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knee replacement? kneecaps do not align with my tibia....

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I have been diagnosed with femoral patella pain. However, having an auto-immune disorder that makes me frequently use a walker hardly makes me a runner. But the x-rays showed both kneecaps on the outer side of each knee. I went to PT to build strength in my quads,leg muscles that would hopefully bring everything into alignment but I guess there are a couple of ligaments that hold the kneecap in place that are difficult to isolate & strengthen. Upon returning to my orthopedist he said he hoped PT would help but in essence, my kneecaps do not align with my tibia and femur, that it was an anatomical disorder I was born with and is only now presenting a lot of pain. I was wondering if anyone has experienced this problem, their resolution and prognosis. Thanks in advance ...Peg
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replied December 20th, 2011
Especially eHealthy
Lloyd51,

Lloyd you do not say how old you are or what you body habitus is. Reason being, that as men start getting older their knees tend to go in to a varus type of deformity. Some people called this being bowlegged. This can cause the patella to shift and rub in the wrong places. Likewise, if the knees move together, it also shifts the patella and they can rub.

But, even in knee that have straight mechanical axises, the patella can tilt in the trochler groove of the femur. This is usually to the retinacullum on the sides of the patellar being out of synch. If the medial one is too tight, then the patella will rub on the medial side.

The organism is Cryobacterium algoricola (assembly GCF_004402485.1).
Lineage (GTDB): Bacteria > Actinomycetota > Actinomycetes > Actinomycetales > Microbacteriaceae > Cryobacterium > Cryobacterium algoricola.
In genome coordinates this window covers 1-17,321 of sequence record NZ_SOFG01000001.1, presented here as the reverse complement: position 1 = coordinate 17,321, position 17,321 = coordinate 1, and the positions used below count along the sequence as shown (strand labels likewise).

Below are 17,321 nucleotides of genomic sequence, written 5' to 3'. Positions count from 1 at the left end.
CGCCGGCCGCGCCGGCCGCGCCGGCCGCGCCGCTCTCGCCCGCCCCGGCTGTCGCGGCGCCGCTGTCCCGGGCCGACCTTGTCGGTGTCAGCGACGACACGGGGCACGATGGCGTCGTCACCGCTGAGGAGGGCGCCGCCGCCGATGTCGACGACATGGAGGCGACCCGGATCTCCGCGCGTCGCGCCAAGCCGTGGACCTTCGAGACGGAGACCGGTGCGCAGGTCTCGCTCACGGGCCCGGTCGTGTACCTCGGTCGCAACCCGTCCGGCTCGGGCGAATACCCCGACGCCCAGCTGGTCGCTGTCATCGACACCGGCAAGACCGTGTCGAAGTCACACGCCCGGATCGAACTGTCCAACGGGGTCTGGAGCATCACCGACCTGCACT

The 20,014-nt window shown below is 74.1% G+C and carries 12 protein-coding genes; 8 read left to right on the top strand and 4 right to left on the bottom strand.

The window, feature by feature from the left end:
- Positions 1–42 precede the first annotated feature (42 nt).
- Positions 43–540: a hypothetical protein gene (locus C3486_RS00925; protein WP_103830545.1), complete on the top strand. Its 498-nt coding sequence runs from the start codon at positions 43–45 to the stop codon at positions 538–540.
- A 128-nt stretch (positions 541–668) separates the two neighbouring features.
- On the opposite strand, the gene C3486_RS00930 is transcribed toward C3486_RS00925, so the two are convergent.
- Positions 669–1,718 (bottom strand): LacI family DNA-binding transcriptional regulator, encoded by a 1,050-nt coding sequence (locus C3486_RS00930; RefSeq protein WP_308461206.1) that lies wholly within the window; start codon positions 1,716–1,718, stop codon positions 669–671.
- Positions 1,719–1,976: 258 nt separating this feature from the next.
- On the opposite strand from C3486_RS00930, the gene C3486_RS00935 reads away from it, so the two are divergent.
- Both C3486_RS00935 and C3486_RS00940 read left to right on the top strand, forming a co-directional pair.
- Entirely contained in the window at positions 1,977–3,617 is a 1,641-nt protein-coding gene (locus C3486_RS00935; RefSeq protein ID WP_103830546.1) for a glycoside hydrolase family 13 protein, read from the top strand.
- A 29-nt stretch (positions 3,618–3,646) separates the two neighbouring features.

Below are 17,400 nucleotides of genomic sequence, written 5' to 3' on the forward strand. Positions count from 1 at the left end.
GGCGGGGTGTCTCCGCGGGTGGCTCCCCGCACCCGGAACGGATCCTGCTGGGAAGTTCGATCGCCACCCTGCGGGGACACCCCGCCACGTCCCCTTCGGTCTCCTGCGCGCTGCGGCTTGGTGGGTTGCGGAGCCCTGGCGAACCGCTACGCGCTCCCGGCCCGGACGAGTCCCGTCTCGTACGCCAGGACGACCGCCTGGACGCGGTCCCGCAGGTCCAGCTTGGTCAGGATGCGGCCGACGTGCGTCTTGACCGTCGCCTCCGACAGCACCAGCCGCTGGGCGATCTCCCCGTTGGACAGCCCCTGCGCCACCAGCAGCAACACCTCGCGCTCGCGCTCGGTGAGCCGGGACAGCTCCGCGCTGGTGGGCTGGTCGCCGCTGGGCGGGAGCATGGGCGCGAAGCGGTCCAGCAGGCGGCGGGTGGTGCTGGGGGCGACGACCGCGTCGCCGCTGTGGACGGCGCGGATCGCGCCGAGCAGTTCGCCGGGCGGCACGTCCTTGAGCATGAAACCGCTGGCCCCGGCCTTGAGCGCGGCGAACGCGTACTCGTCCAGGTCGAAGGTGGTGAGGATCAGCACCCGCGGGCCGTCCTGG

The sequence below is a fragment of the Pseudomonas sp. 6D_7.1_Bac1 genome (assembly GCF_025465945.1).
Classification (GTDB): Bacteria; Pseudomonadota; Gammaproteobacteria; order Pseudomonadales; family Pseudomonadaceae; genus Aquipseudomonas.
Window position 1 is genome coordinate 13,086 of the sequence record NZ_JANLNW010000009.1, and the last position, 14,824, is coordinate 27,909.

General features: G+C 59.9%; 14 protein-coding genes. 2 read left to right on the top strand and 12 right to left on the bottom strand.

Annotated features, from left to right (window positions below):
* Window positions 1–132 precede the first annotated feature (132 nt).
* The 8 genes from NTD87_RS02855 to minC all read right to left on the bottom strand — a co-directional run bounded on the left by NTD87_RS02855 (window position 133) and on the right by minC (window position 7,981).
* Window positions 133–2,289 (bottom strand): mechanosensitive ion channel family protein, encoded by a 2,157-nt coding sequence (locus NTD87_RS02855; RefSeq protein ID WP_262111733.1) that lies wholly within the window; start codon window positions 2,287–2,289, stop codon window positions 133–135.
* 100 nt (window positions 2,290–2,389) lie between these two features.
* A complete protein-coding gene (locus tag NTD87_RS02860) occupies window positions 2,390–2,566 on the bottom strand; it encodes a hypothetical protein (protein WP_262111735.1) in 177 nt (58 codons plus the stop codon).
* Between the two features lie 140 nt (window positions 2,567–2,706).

These can usually be easily corrected by releasing the tight side retinaculum and plicating the loose one on the other side. Placing the patella back where it is supposed to be.



So what if this is the way you where born. If it is bothering you significantly, you have undergone the recommended therapy, and yet you still are not able to do what you need/want to do, they seek out another surgeon. One who will listen to you and understand what will be necessary for you to get back to where you want to be.

Don't give up.

Good luck.
Lloyd51,

Lloyd you do not say how old you are or what you body habitus is. Reason being, that as men start getting older their knees tend to go in to a varus type of deformity. Some people called this being bowlegged. This can cause the patella to shift and rub in the wrong places. Likewise, if the knees move together, it also shifts the patella and they can rub.

But, even in knee that have straight mechanical axises, the patella can tilt in the trochler groove of the femur. This is usually to the retinacullum on the sides of the patellar being out of synch. If the medial one is too tight, then the patella will rub on the medial side.

These can usually be easily corrected by releasing the tight side retinaculum and plicating the loose one on the other side. Placing the patella back where it is supposed to be.



So what if this is the way you where born. If it is bothering you significantly, you have undergone the recommended therapy, and yet you still are not able to do what you need/want to do, they seek out another surgeon. One who will listen to you and understand what will be necessary for you to get back to where you want to be.

Don't give up.

Good luck.
Lloyd51,

Lloyd you do not say how old you are or what you body habitus is. Reason being, that as men start getting older their knees tend to go in to a varus type of deformity. Some people called this being bowlegged. This can cause the patella to shift and rub in the wrong places. Likewise, if the knees move together, it also shifts the patella and they can rub.